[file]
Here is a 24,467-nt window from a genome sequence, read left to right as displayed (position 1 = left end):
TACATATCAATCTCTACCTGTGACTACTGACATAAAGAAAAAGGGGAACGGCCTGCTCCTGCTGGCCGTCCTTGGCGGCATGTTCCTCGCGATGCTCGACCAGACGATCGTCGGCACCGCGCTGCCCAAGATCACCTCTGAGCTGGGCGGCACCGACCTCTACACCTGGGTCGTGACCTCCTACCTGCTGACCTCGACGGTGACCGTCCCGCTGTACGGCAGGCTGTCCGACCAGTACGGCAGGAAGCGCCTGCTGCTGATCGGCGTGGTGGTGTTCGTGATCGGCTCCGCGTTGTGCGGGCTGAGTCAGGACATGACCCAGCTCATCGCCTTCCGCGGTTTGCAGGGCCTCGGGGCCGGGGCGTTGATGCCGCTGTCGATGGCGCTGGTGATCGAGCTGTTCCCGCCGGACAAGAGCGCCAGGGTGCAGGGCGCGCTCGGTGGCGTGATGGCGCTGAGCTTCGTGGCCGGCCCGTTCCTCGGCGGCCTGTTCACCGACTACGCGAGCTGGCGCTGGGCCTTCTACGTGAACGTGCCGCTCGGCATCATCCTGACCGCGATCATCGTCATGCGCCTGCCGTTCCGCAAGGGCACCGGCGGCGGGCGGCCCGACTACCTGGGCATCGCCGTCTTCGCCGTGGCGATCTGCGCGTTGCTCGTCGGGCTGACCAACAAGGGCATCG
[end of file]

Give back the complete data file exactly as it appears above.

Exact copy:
Here is a 24,467-nt window from a genome sequence, read left to right as displayed (position 1 = left end):
TACATATCAATCTCTACCTGTGACTACTGACATAAAGAAAAAGGGGAACGGCCTGCTCCTGCTGGCCGTCCTTGGCGGCATGTTCCTCGCGATGCTCGACCAGACGATCGTCGGCACCGCGCTGCCCAAGATCACCTCTGAGCTGGGCGGCACCGACCTCTACACCTGGGTCGTGACCTCCTACCTGCTGACCTCGACGGTGACCGTCCCGCTGTACGGCAGGCTGTCCGACCAGTACGGCAGGAAGCGCCTGCTGCTGATCGGCGTGGTGGTGTTCGTGATCGGCTCCGCGTTGTGCGGGCTGAGTCAGGACATGACCCAGCTCATCGCCTTCCGCGGTTTGCAGGGCCTCGGGGCCGGGGCGTTGATGCCGCTGTCGATGGCGCTGGTGATCGAGCTGTTCCCGCCGGACAAGAGCGCCAGGGTGCAGGGCGCGCTCGGTGGCGTGATGGCGCTGAGCTTCGTGGCCGGCCCGTTCCTCGGCGGCCTGTTCACCGACTACGCGAGCTGGCGCTGGGCCTTCTACGTGAACGTGCCGCTCGGCATCATCCTGACCGCGATCATCGTCATGCGCCTGCCGTTCCGCAAGGGCACCGGCGGCGGGCGGCCCGACTACCTGGGCATCGCCGTCTTCGCCGTGGCGATCTGCGCGTTGCTCGTCGGGCTGACCAACAAGGGCATCG